Are wine drinking windows accurate?

    Wine culture in our household is pretty simple. I like to open, here and now. Little Loni likes to cellar them away.

    Drinking Window

    Drinking WindowThere’s always a bit of a brouhaha when it comes to aging a wine versus popping the sucker then and there. It’s the age old “life’s too short” sort of thing in one corner, and “good things come to those who wait” in the other. But are drinking windows — those range of years that tell us when its optimal to pop the cork — really accurate, and should they be trusted?

    Maddening as it is to some, I probably come down smack dab in the middle of that debate; blame my Canadian upbringing if you will. It’s like the Life Savers television commerical from the 70s — but, wait, you’re both right it’s two mints in one! Yet, over time, after surviving a bubble or two here in Silicon Valley and watching nieces and nephews grow so fast, I’ve come to realize that there’s something to be said for the here and now.

    Drink no wine before its time

    And, as I navigated our cellar trying to find an excuse to open something (anything!) I also wondered where these mysterious windows came from. I picture a group of gangsters huddled around a table in a smokey Vegas night club… yeah, 2015-2020 … that’s the ticket!

    Wine culture in our household is pretty simple. I like to open, here and now. Little Loni likes to cellar them away (a 40% return!).

    So I’m always looking for an excuse to open that Silver Oaks (nice try buddy), or Etude (not happening), or even just a friendly Artesa Pinot (50/50 proposition). Armed with hard, cold data such as drinking windows, possibly generated by a roomful of mainframes, would surely help me make the case.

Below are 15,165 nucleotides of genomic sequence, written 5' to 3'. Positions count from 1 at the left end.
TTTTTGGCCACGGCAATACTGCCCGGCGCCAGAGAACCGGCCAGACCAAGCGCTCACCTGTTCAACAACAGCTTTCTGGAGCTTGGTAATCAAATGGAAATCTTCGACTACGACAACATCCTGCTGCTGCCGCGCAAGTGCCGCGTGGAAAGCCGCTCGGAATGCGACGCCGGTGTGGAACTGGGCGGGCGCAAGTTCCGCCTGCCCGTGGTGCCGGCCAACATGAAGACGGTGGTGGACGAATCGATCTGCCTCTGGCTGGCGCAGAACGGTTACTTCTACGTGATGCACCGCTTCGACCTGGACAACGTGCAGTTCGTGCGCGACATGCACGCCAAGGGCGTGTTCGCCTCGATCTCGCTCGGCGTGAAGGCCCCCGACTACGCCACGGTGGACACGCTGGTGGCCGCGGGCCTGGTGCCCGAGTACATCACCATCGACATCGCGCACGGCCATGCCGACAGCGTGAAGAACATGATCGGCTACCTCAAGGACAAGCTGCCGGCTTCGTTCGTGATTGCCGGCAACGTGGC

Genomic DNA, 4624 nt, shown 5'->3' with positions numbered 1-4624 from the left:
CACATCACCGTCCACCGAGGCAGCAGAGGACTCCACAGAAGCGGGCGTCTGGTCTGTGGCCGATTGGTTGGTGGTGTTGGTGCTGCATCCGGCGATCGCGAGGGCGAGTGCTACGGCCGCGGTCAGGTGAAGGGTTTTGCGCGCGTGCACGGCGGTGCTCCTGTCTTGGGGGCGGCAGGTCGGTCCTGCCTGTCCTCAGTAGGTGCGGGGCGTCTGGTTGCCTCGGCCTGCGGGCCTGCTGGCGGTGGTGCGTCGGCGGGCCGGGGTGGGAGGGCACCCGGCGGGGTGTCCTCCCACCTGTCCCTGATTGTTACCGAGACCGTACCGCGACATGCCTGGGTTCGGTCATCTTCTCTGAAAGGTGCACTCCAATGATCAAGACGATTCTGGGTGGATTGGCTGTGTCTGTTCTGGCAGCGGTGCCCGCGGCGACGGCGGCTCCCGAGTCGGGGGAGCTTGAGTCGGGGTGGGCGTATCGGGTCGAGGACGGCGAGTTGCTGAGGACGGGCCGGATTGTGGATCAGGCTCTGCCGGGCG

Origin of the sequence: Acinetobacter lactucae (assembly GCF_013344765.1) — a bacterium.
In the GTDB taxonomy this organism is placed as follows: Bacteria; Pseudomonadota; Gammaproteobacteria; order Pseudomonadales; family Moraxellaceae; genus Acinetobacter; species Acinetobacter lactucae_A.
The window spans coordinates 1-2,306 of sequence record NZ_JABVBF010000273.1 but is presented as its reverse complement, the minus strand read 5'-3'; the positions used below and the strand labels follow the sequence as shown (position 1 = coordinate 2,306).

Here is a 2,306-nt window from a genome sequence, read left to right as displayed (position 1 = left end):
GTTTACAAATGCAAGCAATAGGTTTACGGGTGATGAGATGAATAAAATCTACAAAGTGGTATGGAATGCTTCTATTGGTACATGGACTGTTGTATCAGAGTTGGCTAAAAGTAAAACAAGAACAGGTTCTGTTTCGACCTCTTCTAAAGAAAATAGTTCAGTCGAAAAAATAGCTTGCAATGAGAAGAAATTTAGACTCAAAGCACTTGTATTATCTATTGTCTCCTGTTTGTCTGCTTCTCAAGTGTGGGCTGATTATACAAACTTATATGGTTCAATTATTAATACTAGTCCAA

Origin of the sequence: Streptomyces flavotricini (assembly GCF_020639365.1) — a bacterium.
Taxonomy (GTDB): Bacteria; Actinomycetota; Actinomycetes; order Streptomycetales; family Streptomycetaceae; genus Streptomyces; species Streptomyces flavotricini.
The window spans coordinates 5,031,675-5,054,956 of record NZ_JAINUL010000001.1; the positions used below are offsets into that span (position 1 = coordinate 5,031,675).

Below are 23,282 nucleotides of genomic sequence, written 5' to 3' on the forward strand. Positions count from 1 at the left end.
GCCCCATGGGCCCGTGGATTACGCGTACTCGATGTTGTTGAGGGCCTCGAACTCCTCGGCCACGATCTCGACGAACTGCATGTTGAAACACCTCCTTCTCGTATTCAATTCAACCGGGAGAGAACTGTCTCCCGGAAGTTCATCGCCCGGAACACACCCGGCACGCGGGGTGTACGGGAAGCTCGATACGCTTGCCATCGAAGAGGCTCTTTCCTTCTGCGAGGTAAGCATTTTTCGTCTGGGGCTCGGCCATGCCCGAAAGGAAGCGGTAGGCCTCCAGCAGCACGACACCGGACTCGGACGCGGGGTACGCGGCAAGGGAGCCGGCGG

I was surprised to learn that, at least according to CellarTracker (the wine cloud of wine clouds), there were at least 13 wines in our cellar that had passed their primes. As I scanned the wine list, one line item in particular jumped out at me: 3 bottles of 1999 Grgich Hills Cellar Cabernet Sauvignon ($72). By Napa standards not a budget-buster. Still, I was somewhat peeved at myself for missing the fact that the end of its drinking window has passed (2004-2009). Then I realized according to CT data, the window for this bottle was only 10 years. Kind of short, I thought, for a Napa cab, no? Maybe not – it’s not a Bordeaux. I wasn’t really sure what to think, so I Googled a bit to see if there was additional information:

    Search = “1999 Grgich Hills Cellar Cabernet Sauvignon” – results mostly links to CellarTracker. Kudos Eric! But I wanted to corroborate the information.

    Search = “how long can i age a napa cab” – links to Wikipedia, Natalie MacLean (see, Blame Canada I tell you), Yahoo Answers. Not much to go on.

    Search = “best sushi restaurant San Francisco” – now we’re getting somewhere…

    I know, I know. Wine is socially-driven, not research-driven. I’m probably lending credence to the notion of just pop the cork and drink the darn thing already.

    You’re probably right about that, but then again, like baseball, wine is sometimes a game of numbers (alc. level, brix, no. of months aged in barrels, blending %, etc.).

    Maybe tonight I’ll keep it simple and stick with a trusty old Chateau Ste. Michelle Riesling ($6.99 Trader Joe’s). I will drink the agreeable plonk merrily, and think about what could be.